The following information will always be here on this site for you and your loved ones to access if one of the above listed events takes place with your monkey. These are suggestions, of course, but I do know they have been tried and tested many times with a lot of people that have had to respond quickly to monkey emergencies.

» Read more: Safety First – Making Plans

Safety Issues – Leads and Tethers

August 19th, 2014 by primatecare No comments »

By Mary Lynn Campbell


Due to the recent changes with the rules and regulations in many of our states across the country, the issue of keeping our monkey’s safe and under control has become very important.

When an accident happens and a monkey gets away or when something worse happens, the media is right on the story immediately. It is evidently big news to many but to us as monkey caregivers, we begin to think about what we would do if this happened to our beloved monkey. The next things that enters into our minds is what is another incident going to do to the already challenging situation that we have been dealing with due to fearful people and the activist who are working to push more regulations and changes for us monkey caregivers.

Are you using the proper safety procedures and equipment for your monkey?  Let’s find out!

» Read more: Safety Issues – Leads and Tethers

Let’s Learn More About Ring-tailed Lemurs with Rocky – Part 2

April 13th, 2014 by primatecare No comments »

By Donna Bandy

Let me start with; before deciding to get a ring-tailed lemur or any Primate for that matter, please check the laws in your state as well as the county you dwell in to be sure it is legal to have one where you live.

I NEVER leave my primates alone ever.  If I need to go somewhere without them, then my husband watches them and if something requires my husband and I to be there together, then we have a very close experienced friend that is family to us, babysit them for us.  We bring them to her and pick them up when we are done doing what we had to do.  And a baby, never leave them.  I have cancelled important appointments when we first got Rocky, because he was in no way at a point as to me being able to leave him with anyone and hasn’t been fully ready now either, but we have done it twice recently and the first time he did call for me at first and then settled down, but he did do a Panic Poop.

» Read more: Let’s Learn More About Ring-tailed Lemurs with Rocky – Part 2

Let’s Learn More About Ring-tailed Lemurs with Rocky – Part 1

April 11th, 2014 by primatecare No comments »

By Donna Bandy

We got our first ring-tailed lemur Rocky 11 1/2 mos. ago, but before getting him, I learned a lot from a couple friends that have them and did a lot of research on them and amp-ted up my research and notes the closer I got to getting Rocky. Everyone kept telling me to get a male and not a female because the females are the dominate of the troop with lemurs. I already knew I wanted a boy anyways, however if my mind had of been set on a female, then a female is what I would have gotten. From all my many years of working with and training domestic and exotic animals, I already knew not to listen to that reasoning, for me, because I already know how to deal with those types of behaviors with dominant males and females.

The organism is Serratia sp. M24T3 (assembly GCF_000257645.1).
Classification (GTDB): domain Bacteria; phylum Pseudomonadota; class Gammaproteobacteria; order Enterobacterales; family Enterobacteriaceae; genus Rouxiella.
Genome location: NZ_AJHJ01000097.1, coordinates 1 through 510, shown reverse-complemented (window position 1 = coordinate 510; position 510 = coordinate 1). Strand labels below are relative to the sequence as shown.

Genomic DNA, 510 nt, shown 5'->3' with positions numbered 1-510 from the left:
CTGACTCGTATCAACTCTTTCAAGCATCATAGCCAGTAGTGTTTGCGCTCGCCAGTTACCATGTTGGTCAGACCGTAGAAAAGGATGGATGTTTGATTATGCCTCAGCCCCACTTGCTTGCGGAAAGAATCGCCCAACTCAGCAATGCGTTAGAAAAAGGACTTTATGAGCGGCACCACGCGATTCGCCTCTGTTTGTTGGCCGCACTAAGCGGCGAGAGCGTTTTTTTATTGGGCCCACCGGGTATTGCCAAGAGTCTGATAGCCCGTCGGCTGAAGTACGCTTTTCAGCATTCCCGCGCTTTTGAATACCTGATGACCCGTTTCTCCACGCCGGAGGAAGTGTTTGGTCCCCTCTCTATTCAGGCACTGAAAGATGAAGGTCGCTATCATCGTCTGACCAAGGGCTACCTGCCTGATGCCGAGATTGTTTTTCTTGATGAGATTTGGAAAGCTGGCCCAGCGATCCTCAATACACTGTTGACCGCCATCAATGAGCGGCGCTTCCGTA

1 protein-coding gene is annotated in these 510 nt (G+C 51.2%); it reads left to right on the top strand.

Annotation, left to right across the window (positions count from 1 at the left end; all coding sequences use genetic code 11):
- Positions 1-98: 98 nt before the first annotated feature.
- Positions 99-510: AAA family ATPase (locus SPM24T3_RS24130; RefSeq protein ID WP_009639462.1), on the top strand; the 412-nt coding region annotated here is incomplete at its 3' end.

» Read more: Let’s Learn More About Ring-tailed Lemurs with Rocky – Part 1

Bandy Boys Pumpkin Spice Veggie Delight

April 11th, 2014 by primatecare No comments »

Experienced primate owners like Donna often come up with special recipes where they integrate monkey chow directly into the recipe since they know how important these biscuits are for their monkeys.  This recipe contains a bunch of healthy ingredients that most primates are sure to love. Donna’s monkeys love these veggie squares and we’re pretty excited she allowed us to share this recipe with the rest of the monkey community.  Let’s find out how to make these tasteful Bandy Boys Pumpkin Spice Veggie Delight Biscuits.  Thanks Donna!

» Read more: Bandy Boys Pumpkin Spice Veggie Delight

Monkey Smoothie

January 27th, 2014 by primatecare No comments »

Looking to “Mix” things up in your monkey’s diet?  This is a smoothie mix for your monkeys or you could even make this into popsicles and give this to your monkeys on a hot day or as a treat. You can get the plastic popsicle containers from the dollar store and our monkeys love them because they have a plastic handle they can hold on to and it keeps their hands from getting cold.

Thank you Winona for sharing!

» Read more: Monkey Smoothie

Primate Enrichment Cups

January 26th, 2014 by primatecare No comments »

One of my favorite topics to talk about is primate enrichment.  In the wild primates spent a lot of time hunting for food.  As a matter of fact, that is how they mainly keep themselves busy during the day so why not try to mimic this behavior in our homes?   The design above is my own creation but it is based on the design of several others that I’ve seen over the years.  Some people prefer to use plastic drinking cups but to make this enrichment unit virtual indestructible, I decided to use pipe caps.  I had to make some tweaks along the way but am pretty happy with the end-result.   I’ve been using these primate enrichment cups with my capuchin for several months now and he loves it.  It’s fairly easy to make, so let’s get started!

» Read more: Primate Enrichment Cups